On Thursday, May 28, Macon-Bibb residents attempted to drive home the message that poll consolidation isn’t necessary and actually more polls should be opened across the city, especially in South Bibb. A healthy crowd assembled at the Macon-Bibb County Government Center and despite the healthy crowd, members of the Macon-Bibb Board of Elections were absent. However, the citizen advisory committee met with the community for the second time in three days and the recurring theme was that significantly reducing the number of polling locations in Macon-Bibb will cause longer lines and make it harder to cast a ballot along with disenfranchising Democratic voters exclusively.
One of the speakers at the public hearing was the local President of the Macon-Bibb NAACP, Gwen Westbrooks. With the overwhelming majority of the proposed polling places being targeted being in majority-black, majority Democratic neighborhoods, Westbrooks explains how the lack of transportation could adversely impact a voter’s ability to get to a polling place.
“Even the schools that are being proposed to close, to actually replace those and not just leave a location because we’re talking about a distance. We can’t count on the NAACP or any other organization providing rides to the polls. We have to actually look at each individual as I said to make sure that if they had to provide their own transportation would they be able to get to the polls,” Westbrooks said.
The following is a list of the precincts impacted, but the percentages to the left shows how much of the vote President Obama had won at each polling location in 2012:
94% East Macon 2
96% East Macon 5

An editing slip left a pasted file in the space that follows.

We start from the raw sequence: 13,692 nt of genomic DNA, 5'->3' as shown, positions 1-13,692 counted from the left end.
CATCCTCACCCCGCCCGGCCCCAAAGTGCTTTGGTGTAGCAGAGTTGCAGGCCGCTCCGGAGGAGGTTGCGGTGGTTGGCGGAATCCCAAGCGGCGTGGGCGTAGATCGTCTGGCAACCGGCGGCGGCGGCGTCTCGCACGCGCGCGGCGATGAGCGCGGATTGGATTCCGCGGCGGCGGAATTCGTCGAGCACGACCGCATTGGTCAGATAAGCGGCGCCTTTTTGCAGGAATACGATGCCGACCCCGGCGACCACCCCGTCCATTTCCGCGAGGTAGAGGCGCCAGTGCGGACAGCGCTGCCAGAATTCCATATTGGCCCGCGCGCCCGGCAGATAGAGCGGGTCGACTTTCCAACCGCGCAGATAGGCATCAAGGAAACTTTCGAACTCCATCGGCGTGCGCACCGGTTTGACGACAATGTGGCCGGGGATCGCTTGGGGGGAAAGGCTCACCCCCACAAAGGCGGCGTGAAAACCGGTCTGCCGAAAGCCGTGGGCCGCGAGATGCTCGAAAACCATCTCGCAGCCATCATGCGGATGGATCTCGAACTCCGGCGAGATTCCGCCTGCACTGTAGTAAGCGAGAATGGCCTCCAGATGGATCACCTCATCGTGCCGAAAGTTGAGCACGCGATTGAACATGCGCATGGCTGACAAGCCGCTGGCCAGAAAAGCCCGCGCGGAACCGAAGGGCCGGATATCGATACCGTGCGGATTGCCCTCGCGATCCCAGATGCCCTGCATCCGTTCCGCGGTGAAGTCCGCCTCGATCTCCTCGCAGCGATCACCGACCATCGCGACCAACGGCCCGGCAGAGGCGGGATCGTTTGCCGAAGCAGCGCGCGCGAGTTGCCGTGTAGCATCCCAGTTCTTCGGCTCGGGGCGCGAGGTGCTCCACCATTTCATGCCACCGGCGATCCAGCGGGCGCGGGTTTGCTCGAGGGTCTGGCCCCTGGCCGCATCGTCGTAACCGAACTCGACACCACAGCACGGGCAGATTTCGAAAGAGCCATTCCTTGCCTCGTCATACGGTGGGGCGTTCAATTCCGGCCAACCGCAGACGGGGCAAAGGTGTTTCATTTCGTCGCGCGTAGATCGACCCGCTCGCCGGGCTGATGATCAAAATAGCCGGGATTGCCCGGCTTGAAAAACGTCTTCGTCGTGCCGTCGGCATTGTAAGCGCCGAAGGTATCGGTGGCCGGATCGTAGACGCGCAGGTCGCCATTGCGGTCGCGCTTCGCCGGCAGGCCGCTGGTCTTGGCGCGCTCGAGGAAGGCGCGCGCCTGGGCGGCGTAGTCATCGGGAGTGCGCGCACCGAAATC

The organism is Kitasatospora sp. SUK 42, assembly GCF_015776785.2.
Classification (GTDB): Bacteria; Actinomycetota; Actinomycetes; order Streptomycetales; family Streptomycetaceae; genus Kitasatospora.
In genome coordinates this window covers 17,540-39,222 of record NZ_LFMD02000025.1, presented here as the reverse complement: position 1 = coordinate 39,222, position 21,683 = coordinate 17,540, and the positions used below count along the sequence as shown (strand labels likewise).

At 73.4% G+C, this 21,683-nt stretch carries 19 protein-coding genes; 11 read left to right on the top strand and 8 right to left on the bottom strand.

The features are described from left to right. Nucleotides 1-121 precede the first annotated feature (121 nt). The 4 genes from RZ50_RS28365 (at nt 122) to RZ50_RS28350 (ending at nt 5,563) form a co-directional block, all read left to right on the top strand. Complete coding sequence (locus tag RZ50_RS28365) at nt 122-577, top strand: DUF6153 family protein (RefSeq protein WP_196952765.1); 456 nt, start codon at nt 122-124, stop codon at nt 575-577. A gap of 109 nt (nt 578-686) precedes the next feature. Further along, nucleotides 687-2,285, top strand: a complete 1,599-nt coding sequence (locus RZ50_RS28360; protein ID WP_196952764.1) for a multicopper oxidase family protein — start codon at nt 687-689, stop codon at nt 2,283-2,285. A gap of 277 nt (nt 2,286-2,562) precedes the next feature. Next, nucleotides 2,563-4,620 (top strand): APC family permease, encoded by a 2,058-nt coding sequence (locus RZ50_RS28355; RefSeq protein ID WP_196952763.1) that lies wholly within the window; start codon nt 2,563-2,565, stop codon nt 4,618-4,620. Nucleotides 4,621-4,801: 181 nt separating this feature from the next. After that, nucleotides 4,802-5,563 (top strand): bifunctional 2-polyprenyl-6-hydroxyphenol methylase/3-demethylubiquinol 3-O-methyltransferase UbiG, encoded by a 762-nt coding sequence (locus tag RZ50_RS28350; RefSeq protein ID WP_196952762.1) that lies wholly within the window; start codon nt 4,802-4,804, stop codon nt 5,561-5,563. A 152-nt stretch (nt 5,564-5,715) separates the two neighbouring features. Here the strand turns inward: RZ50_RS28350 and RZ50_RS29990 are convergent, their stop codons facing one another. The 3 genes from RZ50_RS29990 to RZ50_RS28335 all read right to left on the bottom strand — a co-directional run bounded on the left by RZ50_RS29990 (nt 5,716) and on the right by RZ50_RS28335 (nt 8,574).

79% East Macon 6
93% Godfrey 1
93% Godfrey 2
98% Godfrey 3
90% Godfrey 4
88% Godfrey 5
90% Godfrey 6
91% Hazzard 1
89% Hazzard 5
86% Hazzard 6
33% Howard 4
45% Howard 5
19% Howard 8
70% Vineville 1
70% Vineville 2
92% Vineville 3
94% Vineville 4
The only Republican-leaning precincts impacted are three of the smaller voting locations (Howard 4, Howard 5 and Howard 8). However, the overwhelming majority of predominately white, exclusively Republican precincts are left untouched by the Macon-Board of Elections. The Macon-Bibb Board of Elections have attempted to target majority-black voting locations and one example is GODFREY 3. The Macon Telegraph had written the following:
In past meetings, accessibility for handicapped voters has been listed as an issue at precincts, but Rolston Mondaizie, pastor of Central Church of Christ, said that doesn’t add up. His church is slated to be removed as a polling location, but the building is just 17 years old and meets all building codes, he said.
“So it’s very accessible,” he said. “We’ve had no problems at all serving the community.”
Mondaizie said he would like to discuss with the Board of Elections the reasons that Godfrey 3, the precinct that currently votes at Central Church of Christ, was proposed to be combined with Godfrey 1 and moved to the Promise Center on Anthony Road.
However, is the Macon-Bibb Board of Elections really interested in listening to the community?
Sarah Hunt spoke with Central Georgia’s largest television station –WMAZ-TV– and said the following:
“New tactics are coming about as measurements for hindering minority voters and so I’m very concerned that we stay on top of it as a people, work together and stay united. It’s not only Black people but poor people as being disenfranchised as far as voting is concerned,” Sarah Hunt, a concerned citizen said.
The Board of Elections has consistently pushed the narrative that cutting precincts will save money, but is it really about the money or is there a political motive to disenfranchise certain voters and target poorer neighborhoods? Elaine Lucas, who represents District 3 on the Bibb County Commission, was quoted in The Macon Telegraph and said the following:
“It’s a scheme by somebody to cause some problems,” she said.
While budgetary concerns also had been presented as a driving force for the changes at a meeting in January, Lucas, who serves on the commission’s Finance and Operations Committee, said there had been no discussion in committee or commission meetings about lowering the elections board’s budget by reducing precincts.
Information and comments received by the citizen’s advisory committee will be presented to the Bibb County Board of Elections at the June 9 meeting.